Although ATSDR funding for state health departments has provided impetus for studies of exposed populations, the most compelling pressure has been the continuous public demand for health studies of specific sites. Politically, such studies are an appealing way to cope with frightened and outraged communities, particularly when cleanup is far in the future. In many states, these demands for health studies are focused on reported clusters of cancer or other illnesses. The states with the largest programs, California, New York, New Jersey, and Minnesota, have developed triage systems that sort out the scientific plausibility and methodologic feasibility of responding to the increasing stream of requests (R.R. Neutra, California State Department of Health Services, personal communication, 1990). These programs also have led to extensive discussions within the field of epidemiology about the methodologic issues associated with the study of reported clusters (American Journal of Epidemiology, 1990). Relatively few of the environmental epidemiology studies conducted by the states make their way into the published literature. Directly published state reports often serve the agencies better, and many investigations are not designed or completed in a form that is appropriate for publication in the regular scientific literature.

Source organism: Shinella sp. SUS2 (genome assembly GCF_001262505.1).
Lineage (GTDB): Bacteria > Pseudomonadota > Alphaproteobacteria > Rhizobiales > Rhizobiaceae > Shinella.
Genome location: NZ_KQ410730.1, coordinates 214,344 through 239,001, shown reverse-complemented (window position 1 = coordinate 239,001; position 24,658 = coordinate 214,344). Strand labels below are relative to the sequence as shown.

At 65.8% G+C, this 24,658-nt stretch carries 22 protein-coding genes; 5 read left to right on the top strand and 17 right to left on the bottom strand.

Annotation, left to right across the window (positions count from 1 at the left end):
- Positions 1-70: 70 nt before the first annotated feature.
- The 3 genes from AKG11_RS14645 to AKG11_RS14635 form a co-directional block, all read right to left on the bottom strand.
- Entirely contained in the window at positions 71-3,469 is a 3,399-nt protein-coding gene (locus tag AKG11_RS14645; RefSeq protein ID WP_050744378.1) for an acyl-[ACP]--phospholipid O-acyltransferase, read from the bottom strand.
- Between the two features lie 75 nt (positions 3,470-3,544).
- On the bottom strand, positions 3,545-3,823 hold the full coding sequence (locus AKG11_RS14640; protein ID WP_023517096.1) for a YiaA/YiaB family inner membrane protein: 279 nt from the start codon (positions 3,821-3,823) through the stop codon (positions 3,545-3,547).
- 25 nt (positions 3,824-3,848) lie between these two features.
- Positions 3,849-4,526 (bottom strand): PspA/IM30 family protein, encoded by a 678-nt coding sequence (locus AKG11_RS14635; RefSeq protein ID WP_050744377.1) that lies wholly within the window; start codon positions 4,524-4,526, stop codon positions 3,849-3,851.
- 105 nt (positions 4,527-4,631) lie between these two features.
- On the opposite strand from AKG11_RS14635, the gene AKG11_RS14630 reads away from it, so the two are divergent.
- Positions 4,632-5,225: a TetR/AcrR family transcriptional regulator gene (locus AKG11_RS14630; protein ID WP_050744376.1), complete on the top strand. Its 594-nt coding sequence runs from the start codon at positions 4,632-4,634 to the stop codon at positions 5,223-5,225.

Congress has charged the federal government—EPA, along with ATSDR and NIEHS—with the job of protecting the health of the public from hazardous-waste sites. Three components of this responsibility are also among the critical tasks of environmental epidemiology: characterizing current and potential human exposures; evaluating the potential harm to human health of these exposures; and investigating the actual health effects associated with the exposures.
As our review of federal programs concludes, there is no comprehensive national inventory of hazardous-waste sites, no site discovery program, no minimum data set on potential human exposures, no adequate system for the early identification of sites for which immediate action to protect public health or continued surveillance of health effects could be necessary, and no validation or evaluation of the component parts of the site assessment process. EPA and ATSDR are instituting some improvements in each of these areas, but these improvements are largely limited to sites that are proposed for or already listed on the NPL.
During the past 10 years, of the estimated $4.2 billion spent each year on hazardous-waste sites in the U.S. (OTA, 1989), less than 1 percent has been devoted to the study of health risks at these sites.